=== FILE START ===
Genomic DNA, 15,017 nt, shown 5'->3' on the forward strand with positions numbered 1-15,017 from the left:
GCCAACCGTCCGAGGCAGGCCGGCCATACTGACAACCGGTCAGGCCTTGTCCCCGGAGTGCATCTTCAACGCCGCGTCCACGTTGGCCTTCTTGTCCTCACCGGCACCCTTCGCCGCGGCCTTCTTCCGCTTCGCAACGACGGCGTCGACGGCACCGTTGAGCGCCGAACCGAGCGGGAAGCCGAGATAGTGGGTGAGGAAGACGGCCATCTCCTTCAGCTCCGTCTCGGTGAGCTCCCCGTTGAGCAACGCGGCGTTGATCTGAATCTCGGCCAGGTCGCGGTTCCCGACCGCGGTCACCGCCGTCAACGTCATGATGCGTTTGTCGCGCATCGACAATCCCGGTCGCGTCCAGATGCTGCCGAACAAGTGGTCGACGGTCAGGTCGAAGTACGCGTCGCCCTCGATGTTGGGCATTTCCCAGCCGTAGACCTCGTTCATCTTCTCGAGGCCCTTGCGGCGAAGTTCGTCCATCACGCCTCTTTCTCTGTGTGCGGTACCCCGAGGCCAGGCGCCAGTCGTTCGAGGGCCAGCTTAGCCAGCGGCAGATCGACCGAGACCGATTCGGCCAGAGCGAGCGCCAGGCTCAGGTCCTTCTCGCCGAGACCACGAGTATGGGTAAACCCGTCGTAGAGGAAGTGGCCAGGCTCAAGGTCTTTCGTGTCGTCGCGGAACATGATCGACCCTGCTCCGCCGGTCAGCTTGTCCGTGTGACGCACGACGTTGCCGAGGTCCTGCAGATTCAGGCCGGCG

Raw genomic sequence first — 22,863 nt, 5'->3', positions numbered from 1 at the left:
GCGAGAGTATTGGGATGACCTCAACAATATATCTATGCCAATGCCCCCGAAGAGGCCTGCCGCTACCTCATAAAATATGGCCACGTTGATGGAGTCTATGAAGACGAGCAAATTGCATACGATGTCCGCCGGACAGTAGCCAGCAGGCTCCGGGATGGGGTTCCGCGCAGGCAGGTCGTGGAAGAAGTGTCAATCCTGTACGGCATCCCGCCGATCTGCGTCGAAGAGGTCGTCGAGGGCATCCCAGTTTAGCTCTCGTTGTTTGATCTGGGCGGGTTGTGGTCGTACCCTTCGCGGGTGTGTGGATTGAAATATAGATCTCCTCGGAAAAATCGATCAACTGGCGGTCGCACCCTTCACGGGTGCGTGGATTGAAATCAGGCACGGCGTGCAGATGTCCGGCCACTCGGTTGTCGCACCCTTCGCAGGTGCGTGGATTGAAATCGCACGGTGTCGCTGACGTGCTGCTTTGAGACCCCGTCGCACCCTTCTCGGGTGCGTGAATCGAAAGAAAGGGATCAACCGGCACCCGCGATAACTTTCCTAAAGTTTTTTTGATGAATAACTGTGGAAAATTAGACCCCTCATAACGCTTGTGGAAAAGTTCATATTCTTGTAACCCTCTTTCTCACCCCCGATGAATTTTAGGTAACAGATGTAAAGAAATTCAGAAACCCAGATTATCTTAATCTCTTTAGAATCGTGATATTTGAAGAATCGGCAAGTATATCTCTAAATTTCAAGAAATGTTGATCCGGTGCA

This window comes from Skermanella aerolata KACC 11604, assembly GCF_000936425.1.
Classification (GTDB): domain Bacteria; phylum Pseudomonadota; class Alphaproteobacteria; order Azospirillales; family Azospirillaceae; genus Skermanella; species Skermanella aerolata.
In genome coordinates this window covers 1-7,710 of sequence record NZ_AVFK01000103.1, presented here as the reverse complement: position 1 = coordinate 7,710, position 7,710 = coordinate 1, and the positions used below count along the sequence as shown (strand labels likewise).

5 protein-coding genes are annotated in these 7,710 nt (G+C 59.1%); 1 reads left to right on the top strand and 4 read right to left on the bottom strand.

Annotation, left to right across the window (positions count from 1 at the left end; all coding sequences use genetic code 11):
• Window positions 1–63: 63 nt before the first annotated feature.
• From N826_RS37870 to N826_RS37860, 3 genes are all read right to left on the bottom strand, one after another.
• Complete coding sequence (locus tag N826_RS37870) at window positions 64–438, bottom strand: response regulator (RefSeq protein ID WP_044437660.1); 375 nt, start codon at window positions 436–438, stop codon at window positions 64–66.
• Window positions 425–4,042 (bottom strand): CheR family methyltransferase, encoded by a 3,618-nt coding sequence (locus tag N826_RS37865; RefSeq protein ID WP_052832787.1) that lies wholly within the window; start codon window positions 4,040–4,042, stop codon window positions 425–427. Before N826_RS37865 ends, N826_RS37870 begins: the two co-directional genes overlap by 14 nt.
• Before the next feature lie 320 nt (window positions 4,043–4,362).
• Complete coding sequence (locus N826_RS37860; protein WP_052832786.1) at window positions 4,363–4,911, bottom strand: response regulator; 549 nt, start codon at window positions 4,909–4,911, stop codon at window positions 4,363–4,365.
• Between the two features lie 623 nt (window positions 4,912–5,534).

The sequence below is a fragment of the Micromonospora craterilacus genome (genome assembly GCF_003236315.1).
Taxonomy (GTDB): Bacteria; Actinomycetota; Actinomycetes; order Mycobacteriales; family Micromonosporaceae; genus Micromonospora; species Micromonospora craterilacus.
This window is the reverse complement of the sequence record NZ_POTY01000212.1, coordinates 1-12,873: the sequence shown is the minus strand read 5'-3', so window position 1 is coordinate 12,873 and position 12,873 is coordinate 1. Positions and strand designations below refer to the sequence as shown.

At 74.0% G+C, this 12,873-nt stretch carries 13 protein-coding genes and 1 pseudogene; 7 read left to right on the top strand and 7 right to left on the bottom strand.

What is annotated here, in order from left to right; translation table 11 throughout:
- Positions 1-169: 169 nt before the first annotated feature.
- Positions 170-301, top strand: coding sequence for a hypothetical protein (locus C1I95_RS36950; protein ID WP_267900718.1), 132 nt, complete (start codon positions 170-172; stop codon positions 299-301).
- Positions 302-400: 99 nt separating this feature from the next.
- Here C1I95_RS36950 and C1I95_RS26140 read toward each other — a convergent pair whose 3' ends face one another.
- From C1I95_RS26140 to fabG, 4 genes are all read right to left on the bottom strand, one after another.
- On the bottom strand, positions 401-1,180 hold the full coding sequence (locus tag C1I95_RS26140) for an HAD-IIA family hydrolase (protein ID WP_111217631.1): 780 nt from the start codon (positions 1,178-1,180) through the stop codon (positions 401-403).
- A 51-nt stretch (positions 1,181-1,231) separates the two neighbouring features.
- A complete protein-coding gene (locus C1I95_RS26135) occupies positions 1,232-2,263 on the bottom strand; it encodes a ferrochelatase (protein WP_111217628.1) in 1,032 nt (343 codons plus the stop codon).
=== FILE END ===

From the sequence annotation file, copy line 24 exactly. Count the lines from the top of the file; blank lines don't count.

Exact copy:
- Positions 302-400: 99 nt separating this feature from the next.